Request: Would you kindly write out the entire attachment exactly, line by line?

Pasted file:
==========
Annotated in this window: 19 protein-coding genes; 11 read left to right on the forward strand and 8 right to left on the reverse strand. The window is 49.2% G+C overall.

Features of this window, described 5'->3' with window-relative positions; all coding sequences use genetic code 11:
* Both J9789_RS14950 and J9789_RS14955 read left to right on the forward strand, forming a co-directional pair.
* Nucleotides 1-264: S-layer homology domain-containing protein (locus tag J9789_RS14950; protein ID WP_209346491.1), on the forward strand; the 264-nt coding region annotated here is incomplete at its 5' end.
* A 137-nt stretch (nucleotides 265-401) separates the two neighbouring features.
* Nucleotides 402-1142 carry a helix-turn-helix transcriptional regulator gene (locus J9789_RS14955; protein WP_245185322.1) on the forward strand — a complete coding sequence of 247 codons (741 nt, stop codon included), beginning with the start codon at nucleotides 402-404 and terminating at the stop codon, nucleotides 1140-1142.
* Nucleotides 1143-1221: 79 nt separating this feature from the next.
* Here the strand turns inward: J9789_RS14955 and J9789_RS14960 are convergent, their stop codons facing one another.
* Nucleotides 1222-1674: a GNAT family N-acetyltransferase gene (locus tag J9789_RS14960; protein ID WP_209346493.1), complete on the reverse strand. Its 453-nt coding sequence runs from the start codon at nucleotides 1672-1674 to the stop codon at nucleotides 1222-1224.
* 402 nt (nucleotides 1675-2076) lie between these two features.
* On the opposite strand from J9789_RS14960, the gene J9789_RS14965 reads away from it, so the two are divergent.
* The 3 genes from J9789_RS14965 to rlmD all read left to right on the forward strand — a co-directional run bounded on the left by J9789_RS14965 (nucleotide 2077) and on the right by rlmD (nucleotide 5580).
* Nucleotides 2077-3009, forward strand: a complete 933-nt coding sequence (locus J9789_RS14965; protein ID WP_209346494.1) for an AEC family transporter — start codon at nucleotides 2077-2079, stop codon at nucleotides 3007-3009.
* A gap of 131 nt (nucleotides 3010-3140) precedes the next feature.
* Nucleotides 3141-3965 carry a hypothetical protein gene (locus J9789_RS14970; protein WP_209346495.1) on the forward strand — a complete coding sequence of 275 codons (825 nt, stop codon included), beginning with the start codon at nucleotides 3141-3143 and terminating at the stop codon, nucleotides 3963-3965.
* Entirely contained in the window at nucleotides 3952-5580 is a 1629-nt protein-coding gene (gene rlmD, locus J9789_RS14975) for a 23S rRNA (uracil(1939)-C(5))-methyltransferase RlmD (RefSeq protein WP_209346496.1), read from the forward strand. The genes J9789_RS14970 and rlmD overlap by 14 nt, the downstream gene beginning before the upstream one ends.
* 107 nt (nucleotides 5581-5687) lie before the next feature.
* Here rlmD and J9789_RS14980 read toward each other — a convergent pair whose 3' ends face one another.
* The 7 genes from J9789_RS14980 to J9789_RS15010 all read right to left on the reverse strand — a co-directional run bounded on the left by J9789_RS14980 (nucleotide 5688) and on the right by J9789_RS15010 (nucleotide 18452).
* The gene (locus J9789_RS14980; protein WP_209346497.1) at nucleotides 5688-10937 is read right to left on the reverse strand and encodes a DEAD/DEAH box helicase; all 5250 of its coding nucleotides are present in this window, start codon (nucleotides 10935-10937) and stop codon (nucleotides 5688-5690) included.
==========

Annotated in this window: 19 protein-coding genes; 11 read left to right on the forward strand and 8 right to left on the reverse strand. The window is 49.2% G+C overall.

Features of this window, described 5'->3' with window-relative positions; all coding sequences use genetic code 11:
* Both J9789_RS14950 and J9789_RS14955 read left to right on the forward strand, forming a co-directional pair.
* Nucleotides 1-264: S-layer homology domain-containing protein (locus tag J9789_RS14950; protein ID WP_209346491.1), on the forward strand; the 264-nt coding region annotated here is incomplete at its 5' end.
* A 137-nt stretch (nucleotides 265-401) separates the two neighbouring features.
* Nucleotides 402-1142 carry a helix-turn-helix transcriptional regulator gene (locus J9789_RS14955; protein WP_245185322.1) on the forward strand — a complete coding sequence of 247 codons (741 nt, stop codon included), beginning with the start codon at nucleotides 402-404 and terminating at the stop codon, nucleotides 1140-1142.
* Nucleotides 1143-1221: 79 nt separating this feature from the next.
* Here the strand turns inward: J9789_RS14955 and J9789_RS14960 are convergent, their stop codons facing one another.
* Nucleotides 1222-1674: a GNAT family N-acetyltransferase gene (locus tag J9789_RS14960; protein ID WP_209346493.1), complete on the reverse strand. Its 453-nt coding sequence runs from the start codon at nucleotides 1672-1674 to the stop codon at nucleotides 1222-1224.
* 402 nt (nucleotides 1675-2076) lie between these two features.
* On the opposite strand from J9789_RS14960, the gene J9789_RS14965 reads away from it, so the two are divergent.
* The 3 genes from J9789_RS14965 to rlmD all read left to right on the forward strand — a co-directional run bounded on the left by J9789_RS14965 (nucleotide 2077) and on the right by rlmD (nucleotide 5580).
* Nucleotides 2077-3009, forward strand: a complete 933-nt coding sequence (locus J9789_RS14965; protein ID WP_209346494.1) for an AEC family transporter — start codon at nucleotides 2077-2079, stop codon at nucleotides 3007-3009.
* A gap of 131 nt (nucleotides 3010-3140) precedes the next feature.
* Nucleotides 3141-3965 carry a hypothetical protein gene (locus J9789_RS14970; protein WP_209346495.1) on the forward strand — a complete coding sequence of 275 codons (825 nt, stop codon included), beginning with the start codon at nucleotides 3141-3143 and terminating at the stop codon, nucleotides 3963-3965.
* Entirely contained in the window at nucleotides 3952-5580 is a 1629-nt protein-coding gene (gene rlmD, locus J9789_RS14975) for a 23S rRNA (uracil(1939)-C(5))-methyltransferase RlmD (RefSeq protein WP_209346496.1), read from the forward strand. The genes J9789_RS14970 and rlmD overlap by 14 nt, the downstream gene beginning before the upstream one ends.
* 107 nt (nucleotides 5581-5687) lie before the next feature.
* Here rlmD and J9789_RS14980 read toward each other — a convergent pair whose 3' ends face one another.
* The 7 genes from J9789_RS14980 to J9789_RS15010 all read right to left on the reverse strand — a co-directional run bounded on the left by J9789_RS14980 (nucleotide 5688) and on the right by J9789_RS15010 (nucleotide 18452).
* The gene (locus J9789_RS14980; protein WP_209346497.1) at nucleotides 5688-10937 is read right to left on the reverse strand and encodes a DEAD/DEAH box helicase; all 5250 of its coding nucleotides are present in this window, start codon (nucleotides 10935-10937) and stop codon (nucleotides 5688-5690) included.